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Clinical Pharmacokinetics of Nabumetone

The Dawn of Selective Cyclo-Oxygenase-2 Inhibition?

Summary

Nabumetone is a nonsteroidal anti-inflammatory drug (NSAID) of the 2,6-disubstituted naphthyl-alkanone class. Nabumetone is metabolised to an active metabolite 6-methoxy-2-napthylacetic acid (6-MNA) which is a relatively selective cyclo-oxygenase-2 inhibitor that has anti-inflammatory and analgesic properties. Nabumetone and its metabolites bind extensively to plasma albumin.

Nabumetone is eliminated following biotransformation to 6-MNA, which does not undergo enterohepatic circulation and the respective glucoroconjugated metabolites are excreted in urine. Substantial concentrations of 6-MNA are attained in synovial fluid, which is the proposed site of action in chronic inflammatory arthropathies. A smaller area under the plasma concentration-time curve (AUC) is evident at steady state as compared with a single dose; this is possibly due to an increase in the volume of distribution and saturation of protein binding. Relationships between 6-MNA concentrations and the therapeutic and toxicological effects have yet to be elucidated for this NSAID.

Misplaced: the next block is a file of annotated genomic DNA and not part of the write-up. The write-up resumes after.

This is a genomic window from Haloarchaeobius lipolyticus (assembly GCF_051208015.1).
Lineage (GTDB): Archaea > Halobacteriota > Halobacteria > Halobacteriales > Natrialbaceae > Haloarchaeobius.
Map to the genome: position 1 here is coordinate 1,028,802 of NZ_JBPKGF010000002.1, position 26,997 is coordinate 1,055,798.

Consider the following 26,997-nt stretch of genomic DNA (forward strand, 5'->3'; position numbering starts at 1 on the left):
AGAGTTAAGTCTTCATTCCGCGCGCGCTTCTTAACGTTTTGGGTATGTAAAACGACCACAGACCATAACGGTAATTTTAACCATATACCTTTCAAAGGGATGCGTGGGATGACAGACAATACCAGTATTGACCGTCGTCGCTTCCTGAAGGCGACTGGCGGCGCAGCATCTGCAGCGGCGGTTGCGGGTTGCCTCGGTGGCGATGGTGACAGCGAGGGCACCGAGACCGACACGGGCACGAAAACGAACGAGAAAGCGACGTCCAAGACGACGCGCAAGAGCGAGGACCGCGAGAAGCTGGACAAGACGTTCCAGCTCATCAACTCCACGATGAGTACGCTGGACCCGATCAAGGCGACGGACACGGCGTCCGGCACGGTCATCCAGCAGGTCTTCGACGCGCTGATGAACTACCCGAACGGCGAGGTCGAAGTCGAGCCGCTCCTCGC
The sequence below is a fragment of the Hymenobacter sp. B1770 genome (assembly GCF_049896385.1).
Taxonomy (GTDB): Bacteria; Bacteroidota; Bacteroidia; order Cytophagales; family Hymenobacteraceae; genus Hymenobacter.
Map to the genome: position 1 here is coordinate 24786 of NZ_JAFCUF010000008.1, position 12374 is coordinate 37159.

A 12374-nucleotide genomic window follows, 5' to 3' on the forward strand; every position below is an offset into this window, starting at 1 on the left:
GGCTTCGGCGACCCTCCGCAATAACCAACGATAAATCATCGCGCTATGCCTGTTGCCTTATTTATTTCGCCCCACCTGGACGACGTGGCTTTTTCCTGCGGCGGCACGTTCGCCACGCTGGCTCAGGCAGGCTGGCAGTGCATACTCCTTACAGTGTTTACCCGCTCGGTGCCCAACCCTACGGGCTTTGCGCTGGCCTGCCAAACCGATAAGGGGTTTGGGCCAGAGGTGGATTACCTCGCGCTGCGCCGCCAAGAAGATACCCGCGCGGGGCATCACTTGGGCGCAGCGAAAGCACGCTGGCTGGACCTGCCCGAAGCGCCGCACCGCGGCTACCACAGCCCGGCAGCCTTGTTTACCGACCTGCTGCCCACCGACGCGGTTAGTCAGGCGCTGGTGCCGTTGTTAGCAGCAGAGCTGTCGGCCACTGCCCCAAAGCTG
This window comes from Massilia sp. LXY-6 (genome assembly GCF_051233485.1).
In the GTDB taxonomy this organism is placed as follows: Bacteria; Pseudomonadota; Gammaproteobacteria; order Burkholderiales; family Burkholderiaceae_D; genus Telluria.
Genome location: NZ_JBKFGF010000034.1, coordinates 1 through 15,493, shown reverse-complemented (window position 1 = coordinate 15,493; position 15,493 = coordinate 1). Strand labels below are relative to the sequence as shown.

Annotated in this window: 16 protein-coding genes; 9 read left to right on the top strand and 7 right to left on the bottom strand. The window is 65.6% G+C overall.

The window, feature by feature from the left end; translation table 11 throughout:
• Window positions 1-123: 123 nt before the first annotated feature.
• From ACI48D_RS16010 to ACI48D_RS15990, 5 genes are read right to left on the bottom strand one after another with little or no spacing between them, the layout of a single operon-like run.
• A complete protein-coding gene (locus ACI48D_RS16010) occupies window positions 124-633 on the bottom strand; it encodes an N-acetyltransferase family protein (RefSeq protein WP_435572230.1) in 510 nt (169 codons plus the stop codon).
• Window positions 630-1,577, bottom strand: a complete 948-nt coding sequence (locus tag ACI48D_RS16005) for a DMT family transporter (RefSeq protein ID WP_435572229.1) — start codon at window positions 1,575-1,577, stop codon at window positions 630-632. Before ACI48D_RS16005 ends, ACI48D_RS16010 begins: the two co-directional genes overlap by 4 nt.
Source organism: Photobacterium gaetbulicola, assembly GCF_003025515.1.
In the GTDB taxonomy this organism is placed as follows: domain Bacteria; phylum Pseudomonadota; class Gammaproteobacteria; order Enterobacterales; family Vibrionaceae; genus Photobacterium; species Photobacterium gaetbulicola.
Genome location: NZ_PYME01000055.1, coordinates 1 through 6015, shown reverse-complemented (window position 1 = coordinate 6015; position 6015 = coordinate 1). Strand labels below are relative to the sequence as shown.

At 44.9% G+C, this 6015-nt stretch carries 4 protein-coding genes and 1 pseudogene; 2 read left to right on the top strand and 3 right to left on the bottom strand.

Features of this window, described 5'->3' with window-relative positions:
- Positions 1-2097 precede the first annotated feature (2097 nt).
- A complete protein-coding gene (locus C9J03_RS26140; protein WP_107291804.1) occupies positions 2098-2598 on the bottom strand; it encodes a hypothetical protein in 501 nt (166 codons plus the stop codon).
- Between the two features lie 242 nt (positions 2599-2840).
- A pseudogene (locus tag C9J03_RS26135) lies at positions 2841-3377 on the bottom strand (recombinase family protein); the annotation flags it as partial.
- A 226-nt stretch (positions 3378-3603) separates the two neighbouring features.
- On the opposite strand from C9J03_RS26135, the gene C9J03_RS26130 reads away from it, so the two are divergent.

Renal failure significantly reduces 6-MNA elimination but steady-state concentrations of 6-MNA are not increased, possibly because of nonlinear protein binding. Elderly patients with osteoarthritis demonstrate decreased elimination and increased plasma concentrations of nabumetone as compared with young healthy volunteers. Rheumatic disease activity also influences 6-MNA plasma concentrations, as patients with more active disease and lower serum albumin concentrations demonstrate a lower area under the plasma concentration versus time curve. A reduced bioavailability of 6-MNA in patients with severe hepatic impairment is also evident.

Dosage adjustment may be required in the elderly, patients with active rheumatic disease and those with hepatic impairment, but not in patients with mild-to-moderate renal failure.

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Davies, N.M. Clinical Pharmacokinetics of Nabumetone. Clin Pharmacokinet 33, 403–416 (1997). https://doi.org/10.2165/00003088-199733060-00001

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Keywords

  • Adis International Limited
  • Synovial Fluid
  • Clinical Pharmacokinetic
  • Nabumetone
  • Blister Fluid